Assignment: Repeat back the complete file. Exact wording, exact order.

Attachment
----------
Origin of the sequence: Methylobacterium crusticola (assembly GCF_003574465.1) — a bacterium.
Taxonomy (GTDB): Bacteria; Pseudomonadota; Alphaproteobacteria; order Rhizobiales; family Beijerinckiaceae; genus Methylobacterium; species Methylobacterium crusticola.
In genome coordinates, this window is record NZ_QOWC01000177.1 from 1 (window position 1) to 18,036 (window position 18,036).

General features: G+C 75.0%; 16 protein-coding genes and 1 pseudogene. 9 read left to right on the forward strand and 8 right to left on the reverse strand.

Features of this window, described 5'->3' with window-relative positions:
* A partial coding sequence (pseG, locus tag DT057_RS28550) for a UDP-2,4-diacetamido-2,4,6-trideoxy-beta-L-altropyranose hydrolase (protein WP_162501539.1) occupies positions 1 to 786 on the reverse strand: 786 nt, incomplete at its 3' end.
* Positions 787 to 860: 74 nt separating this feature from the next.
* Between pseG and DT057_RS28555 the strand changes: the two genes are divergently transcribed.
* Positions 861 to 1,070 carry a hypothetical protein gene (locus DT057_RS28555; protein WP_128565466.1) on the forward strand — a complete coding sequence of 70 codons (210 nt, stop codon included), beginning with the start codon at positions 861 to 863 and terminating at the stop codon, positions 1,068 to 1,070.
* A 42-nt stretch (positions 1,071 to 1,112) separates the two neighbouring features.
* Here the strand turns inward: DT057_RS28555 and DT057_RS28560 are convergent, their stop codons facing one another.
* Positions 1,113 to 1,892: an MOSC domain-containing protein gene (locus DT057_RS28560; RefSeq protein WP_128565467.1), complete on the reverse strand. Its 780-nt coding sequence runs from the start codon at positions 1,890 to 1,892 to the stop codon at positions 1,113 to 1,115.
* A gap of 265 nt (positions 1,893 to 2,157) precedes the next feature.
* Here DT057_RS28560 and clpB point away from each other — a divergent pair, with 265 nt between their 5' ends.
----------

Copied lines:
Origin of the sequence: Methylobacterium crusticola (assembly GCF_003574465.1) — a bacterium.
Taxonomy (GTDB): Bacteria; Pseudomonadota; Alphaproteobacteria; order Rhizobiales; family Beijerinckiaceae; genus Methylobacterium; species Methylobacterium crusticola.
In genome coordinates, this window is record NZ_QOWC01000177.1 from 1 (window position 1) to 18,036 (window position 18,036).

General features: G+C 75.0%; 16 protein-coding genes and 1 pseudogene. 9 read left to right on the forward strand and 8 right to left on the reverse strand.

Features of this window, described 5'->3' with window-relative positions:
* A partial coding sequence (pseG, locus tag DT057_RS28550) for a UDP-2,4-diacetamido-2,4,6-trideoxy-beta-L-altropyranose hydrolase (protein WP_162501539.1) occupies positions 1 to 786 on the reverse strand: 786 nt, incomplete at its 3' end.
* Positions 787 to 860: 74 nt separating this feature from the next.
* Between pseG and DT057_RS28555 the strand changes: the two genes are divergently transcribed.
* Positions 861 to 1,070 carry a hypothetical protein gene (locus DT057_RS28555; protein WP_128565466.1) on the forward strand — a complete coding sequence of 70 codons (210 nt, stop codon included), beginning with the start codon at positions 861 to 863 and terminating at the stop codon, positions 1,068 to 1,070.
* A 42-nt stretch (positions 1,071 to 1,112) separates the two neighbouring features.
* Here the strand turns inward: DT057_RS28555 and DT057_RS28560 are convergent, their stop codons facing one another.
* Positions 1,113 to 1,892: an MOSC domain-containing protein gene (locus DT057_RS28560; RefSeq protein WP_128565467.1), complete on the reverse strand. Its 780-nt coding sequence runs from the start codon at positions 1,890 to 1,892 to the stop codon at positions 1,113 to 1,115.
* A gap of 265 nt (positions 1,893 to 2,157) precedes the next feature.
* Here DT057_RS28560 and clpB point away from each other — a divergent pair, with 265 nt between their 5' ends.